elenchos: objections and replies
Three objections from a helpful colleague and preliminary replies in advance of this talk – https://metalogike.wordpress.com/2014/04/28/what-is-socrates-question-abstract/
Objection 1. [T]here are several aspects of the argument that I’m not sure about (especially regarding the claim that the two questions conjoin only by negation, rather than being complementary. I’m sure you have your reasons, but it’s hard to see in such a short text!).
Reply. Well, it’s more that there are two kinds of complementarity. 1) There’s what we might call the minor complementarity of contraries, which exclude each other but fit together to make a whole that they, in fact, presuppose: Red and nonred in color add up to color, but really that’s just because that red and color both posited make a definite negation out of nonred-color. So there’s no interesting discovery in the making-a-whole of Aristotelian contraries. (They’re just built that way, and the fruitful place to challenge them is rather at whether the constructed definite negation really corresponds to the Other/s of the marked concept.) 2) More interesting because nontrivial are what I’d call major complementarities or dualities proper, which can’t be totalized without contradiction and which represent the form of real discoveries – e.g. of Cantor, Goedel, Heisenberg, etc. These are not dualities within a first-order theory but dualities affecting such a theory. Note that contrariety is a local relation, contradiction a global one. I want to show that the duality I claim to uncover in the elenchos is of this second type: the conditions that make one desideratum satisfiable make the other desideratum unsatisfiable, while reflexive structures, including the self and its care, are daimonic in the sense of being placed irresolvably between these two.
Objection 2. As I mentioned before, be prepared to deal with questions that resist not only the reduction to one question, but even the logicization or patterning to two questions. This can come from literary or political interpretations, and there will be several readers of Plato who deny the early/middle/late scholarly distinctions, so a late aporetic dialogue such as the Theaetetus or the Sophist could be just as much treated in terms of elenchos as the ones we tend to treat as “early.” (I’m not agreeing with this, but be be prepared with an argument that differentiates what you mean by elenchos that does not simply rely on the authority of established literature).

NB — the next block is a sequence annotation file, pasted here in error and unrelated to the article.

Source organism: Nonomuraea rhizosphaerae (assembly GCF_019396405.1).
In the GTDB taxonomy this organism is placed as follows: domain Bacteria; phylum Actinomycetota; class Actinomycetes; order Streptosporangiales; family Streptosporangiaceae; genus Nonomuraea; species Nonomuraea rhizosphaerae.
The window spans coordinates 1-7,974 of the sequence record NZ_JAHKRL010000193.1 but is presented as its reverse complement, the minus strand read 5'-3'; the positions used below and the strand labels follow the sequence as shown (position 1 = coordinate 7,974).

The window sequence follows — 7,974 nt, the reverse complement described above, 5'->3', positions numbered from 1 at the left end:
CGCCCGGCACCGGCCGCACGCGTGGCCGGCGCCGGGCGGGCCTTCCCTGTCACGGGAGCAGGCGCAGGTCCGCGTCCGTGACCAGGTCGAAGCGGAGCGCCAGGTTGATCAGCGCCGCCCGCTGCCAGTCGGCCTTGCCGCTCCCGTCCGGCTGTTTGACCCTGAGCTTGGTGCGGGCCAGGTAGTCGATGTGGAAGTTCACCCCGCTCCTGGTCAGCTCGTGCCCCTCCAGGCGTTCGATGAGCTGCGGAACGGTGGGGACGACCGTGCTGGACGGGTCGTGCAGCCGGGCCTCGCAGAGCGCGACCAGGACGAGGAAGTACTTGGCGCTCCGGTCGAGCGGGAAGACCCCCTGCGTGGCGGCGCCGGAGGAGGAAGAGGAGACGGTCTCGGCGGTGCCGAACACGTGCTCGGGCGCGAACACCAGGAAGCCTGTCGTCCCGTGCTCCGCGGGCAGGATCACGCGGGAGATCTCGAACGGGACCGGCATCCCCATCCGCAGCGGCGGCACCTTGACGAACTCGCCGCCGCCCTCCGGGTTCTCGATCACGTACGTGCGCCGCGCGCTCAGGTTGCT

Reply. Yes, certainly. There are two different objections here, and I’ll treat them in two different ways. 1) I’ll discuss head-on the refusal to undertake mathematical / logical / systematic experiments with the dialogues by literary purists, and why I think Plato’s Socrates would be entirely dissatisfied with such misology. 2) On extensions of the elenchos to the arguments of the later dialogues, I have no problem with this and in fact make use of it. I’d just suggest that practically-speaking one can’t understand what the more complex arguments have in common with the shorter ones without first identifying this structure even in the simplest elenchoi. (At least I wasn’t smart enough to get it before tracking it down to the simplest cases.)
Objection 3. One thing your abstract got me thinking about, though, was whether the ti esti question, in its usual “what is virtue?” or “what is knowledge?” etc… is not really subordinated in the end to “who am I?” That is, perhaps the ti esti and peri tinos are usually means to the end of understanding who I am and who this person I’m talking to is. I agree entirely with you that self-knowledge will eventually lead to the problems of reflection and reflexivity that you are interested in, but I wonder whether getting there through the short-circuit of the two questions or getting there directly through a desire to know oneself are not very different, with different repercussions.
Reply. They are indeed very different. My view is that trying to take on the existential/ethical level of reflexivity directly is precisely how one learns to appreciate the logical problems and to treat them as, in a way, prior. (But only in one way – formally prior.) Much needs to be said here; nevertheless, you can appreciate the gambit that places Platonic dualism (not substance dualism but the thought of a duality in the above sense) and the Socratic care of the self into such direct relation that the former becomes the means by which the latter is possible, on the condition that even the latter be divided by the former.